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Some police deaths are more worrisome to Fox News than others

Mourners pay their respects during a congressional tribute to the late Capitol Police Officer Brian D. Sicknick, who lies in honor in the Rotunda of the U.S. Capitol on Wednesday. (Kevin Dietsch/AFP/Getty Images)
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Clarification: Capitol Police officer Brian D. Sicknick suffered two strokes and died of natural causes the day after he confronted rioters during the Jan. 6 insurrection, according to the D.C. medical examiner. Initial reports that rioters attacked him with a fire extinguisher, cited in an earlier version of this story, proved to be incorrect. This story has been updated.

The details surrounding the death of Capitol Police Officer Brian D. Sicknick are still somewhat murky. On Jan. 6, Sicknick confronted a violent mob of Trump supporters as they overran the U.S. Capitol armed with ax handles, bats, metal batons and powerful chemical irritants, among other weapons. He died the following day.

Sicknick wasn’t the only officer caught in the attempted insurrection that followed President Donald Trump’s false insistences that the 2020 presidential election had been stolen from him. The union representing Capitol Police officers says that 140 officers suffered injuries, including broken bones and a heart attack, during the riot. Two officers later died by suicide.

On Tuesday, Sicknick became the fifth private citizen to lie in honor in the Capitol building’s Rotunda. Two other members of the Capitol Police force were similarly honored in 1998 after being shot to death guarding the building.

Late in the evening, President Biden and first lady Jill Biden came to the Capitol to pay their respects to Sicknick. CNN, which had been covering the event, showed the Bidens as they arrived.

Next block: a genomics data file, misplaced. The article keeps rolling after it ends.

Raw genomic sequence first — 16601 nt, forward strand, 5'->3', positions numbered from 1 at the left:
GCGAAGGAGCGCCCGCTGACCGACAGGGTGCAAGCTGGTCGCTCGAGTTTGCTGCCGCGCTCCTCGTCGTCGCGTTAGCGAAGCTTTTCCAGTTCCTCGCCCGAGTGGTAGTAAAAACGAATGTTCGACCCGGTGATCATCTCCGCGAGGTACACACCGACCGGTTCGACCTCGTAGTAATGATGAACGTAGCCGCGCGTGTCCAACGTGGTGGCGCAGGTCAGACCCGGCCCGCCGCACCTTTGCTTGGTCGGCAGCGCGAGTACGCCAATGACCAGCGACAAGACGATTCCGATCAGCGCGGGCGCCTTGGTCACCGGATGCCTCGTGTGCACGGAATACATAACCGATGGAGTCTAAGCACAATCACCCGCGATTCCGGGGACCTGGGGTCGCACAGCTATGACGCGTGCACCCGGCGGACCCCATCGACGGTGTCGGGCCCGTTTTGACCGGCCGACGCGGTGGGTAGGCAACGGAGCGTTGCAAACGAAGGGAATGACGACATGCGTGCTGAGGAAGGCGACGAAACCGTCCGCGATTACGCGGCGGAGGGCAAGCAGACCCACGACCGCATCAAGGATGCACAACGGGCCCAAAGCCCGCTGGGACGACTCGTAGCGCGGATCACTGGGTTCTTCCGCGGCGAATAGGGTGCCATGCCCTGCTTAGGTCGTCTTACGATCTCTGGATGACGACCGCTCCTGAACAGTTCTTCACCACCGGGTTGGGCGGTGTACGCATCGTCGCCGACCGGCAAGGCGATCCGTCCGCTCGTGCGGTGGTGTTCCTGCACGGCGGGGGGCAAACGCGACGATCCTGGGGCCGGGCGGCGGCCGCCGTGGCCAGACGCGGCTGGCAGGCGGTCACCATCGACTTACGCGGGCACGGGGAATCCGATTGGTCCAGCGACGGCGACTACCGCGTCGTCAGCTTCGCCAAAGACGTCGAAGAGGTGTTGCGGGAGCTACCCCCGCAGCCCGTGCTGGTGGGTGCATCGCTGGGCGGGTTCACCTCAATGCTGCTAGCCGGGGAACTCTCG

MSNBC showed the same scene simultaneously: Biden stopping at the table holding Sicknick’s remains, then putting his hand on his heart before crossing himself.

At Fox News, viewers saw something a bit briefer.

Laura Ingraham, hosting during the 10 p.m. hour, when Biden arrived, continued with her program as usual, interviewing a doctor who spent much of last year advocating the use of hydroxychloroquine to treat the coronavirus. (A few minutes before, she’d interviewed Scott Atlas.) As she went to commercial, the network quickly cut to Biden in the Rotunda, with Ingraham describing the scene before promoting the segments coming up after the commercial break. (Among them: an appearance by South Dakota Gov. Kristi L. Noem (R).)

And that was it. Sean Hannity, whose program airs in the hour before Ingraham, briefly showed the scene in the Rotunda as he handed things over to his colleague. He had spent his show interviewing Eric Trump and mocking the use of the term “insurrection” to describe the Capitol violence.

That so little time was spent on Sicknick isn’t really surprising. Over the past month, data compiled by the Internet Archive indicate that Fox News has been much less likely than its competitors to talk about Sicknick. In fact, both CNN and MSNBC have mentioned him about twice as much as Fox.